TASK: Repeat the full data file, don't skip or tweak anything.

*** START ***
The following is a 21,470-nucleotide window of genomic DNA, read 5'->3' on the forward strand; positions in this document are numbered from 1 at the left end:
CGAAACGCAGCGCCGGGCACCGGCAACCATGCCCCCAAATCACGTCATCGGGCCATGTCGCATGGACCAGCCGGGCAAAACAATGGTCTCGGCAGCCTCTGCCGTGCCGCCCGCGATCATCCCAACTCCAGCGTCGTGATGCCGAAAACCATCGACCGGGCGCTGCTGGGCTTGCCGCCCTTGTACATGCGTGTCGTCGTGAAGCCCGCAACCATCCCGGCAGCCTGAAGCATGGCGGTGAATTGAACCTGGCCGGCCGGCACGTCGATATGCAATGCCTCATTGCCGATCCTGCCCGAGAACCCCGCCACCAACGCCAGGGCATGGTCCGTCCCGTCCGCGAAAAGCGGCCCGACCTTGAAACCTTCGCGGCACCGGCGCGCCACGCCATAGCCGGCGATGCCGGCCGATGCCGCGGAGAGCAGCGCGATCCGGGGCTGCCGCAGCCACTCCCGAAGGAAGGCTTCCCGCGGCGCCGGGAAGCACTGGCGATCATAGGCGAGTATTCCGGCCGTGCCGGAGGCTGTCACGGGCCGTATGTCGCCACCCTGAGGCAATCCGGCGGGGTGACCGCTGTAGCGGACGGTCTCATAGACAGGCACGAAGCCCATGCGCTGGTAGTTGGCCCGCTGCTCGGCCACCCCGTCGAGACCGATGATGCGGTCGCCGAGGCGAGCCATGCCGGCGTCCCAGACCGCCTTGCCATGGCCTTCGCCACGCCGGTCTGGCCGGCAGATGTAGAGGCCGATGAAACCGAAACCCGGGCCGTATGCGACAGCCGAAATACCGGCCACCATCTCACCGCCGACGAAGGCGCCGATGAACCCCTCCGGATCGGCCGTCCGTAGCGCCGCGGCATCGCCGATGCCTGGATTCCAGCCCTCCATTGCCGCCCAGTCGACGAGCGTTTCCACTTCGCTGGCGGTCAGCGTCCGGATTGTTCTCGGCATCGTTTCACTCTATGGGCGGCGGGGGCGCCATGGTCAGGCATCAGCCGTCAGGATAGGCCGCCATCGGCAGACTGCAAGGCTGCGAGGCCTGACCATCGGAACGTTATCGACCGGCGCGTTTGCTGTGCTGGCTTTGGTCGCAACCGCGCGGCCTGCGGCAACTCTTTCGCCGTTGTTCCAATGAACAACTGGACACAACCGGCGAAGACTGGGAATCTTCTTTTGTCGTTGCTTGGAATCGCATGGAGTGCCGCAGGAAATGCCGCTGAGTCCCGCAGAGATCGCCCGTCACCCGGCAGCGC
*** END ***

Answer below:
The following is a 21,470-nucleotide window of genomic DNA, read 5'->3' on the forward strand; positions in this document are numbered from 1 at the left end:
CGAAACGCAGCGCCGGGCACCGGCAACCATGCCCCCAAATCACGTCATCGGGCCATGTCGCATGGACCAGCCGGGCAAAACAATGGTCTCGGCAGCCTCTGCCGTGCCGCCCGCGATCATCCCAACTCCAGCGTCGTGATGCCGAAAACCATCGACCGGGCGCTGCTGGGCTTGCCGCCCTTGTACATGCGTGTCGTCGTGAAGCCCGCAACCATCCCGGCAGCCTGAAGCATGGCGGTGAATTGAACCTGGCCGGCCGGCACGTCGATATGCAATGCCTCATTGCCGATCCTGCCCGAGAACCCCGCCACCAACGCCAGGGCATGGTCCGTCCCGTCCGCGAAAAGCGGCCCGACCTTGAAACCTTCGCGGCACCGGCGCGCCACGCCATAGCCGGCGATGCCGGCCGATGCCGCGGAGAGCAGCGCGATCCGGGGCTGCCGCAGCCACTCCCGAAGGAAGGCTTCCCGCGGCGCCGGGAAGCACTGGCGATCATAGGCGAGTATTCCGGCCGTGCCGGAGGCTGTCACGGGCCGTATGTCGCCACCCTGAGGCAATCCGGCGGGGTGACCGCTGTAGCGGACGGTCTCATAGACAGGCACGAAGCCCATGCGCTGGTAGTTGGCCCGCTGCTCGGCCACCCCGTCGAGACCGATGATGCGGTCGCCGAGGCGAGCCATGCCGGCGTCCCAGACCGCCTTGCCATGGCCTTCGCCACGCCGGTCTGGCCGGCAGATGTAGAGGCCGATGAAACCGAAACCCGGGCCGTATGCGACAGCCGAAATACCGGCCACCATCTCACCGCCGACGAAGGCGCCGATGAACCCCTCCGGATCGGCCGTCCGTAGCGCCGCGGCATCGCCGATGCCTGGATTCCAGCCCTCCATTGCCGCCCAGTCGACGAGCGTTTCCACTTCGCTGGCGGTCAGCGTCCGGATTGTTCTCGGCATCGTTTCACTCTATGGGCGGCGGGGGCGCCATGGTCAGGCATCAGCCGTCAGGATAGGCCGCCATCGGCAGACTGCAAGGCTGCGAGGCCTGACCATCGGAACGTTATCGACCGGCGCGTTTGCTGTGCTGGCTTTGGTCGCAACCGCGCGGCCTGCGGCAACTCTTTCGCCGTTGTTCCAATGAACAACTGGACACAACCGGCGAAGACTGGGAATCTTCTTTTGTCGTTGCTTGGAATCGCATGGAGTGCCGCAGGAAATGCCGCTGAGTCCCGCAGAGATCGCCCGTCACCCGGCAGCGC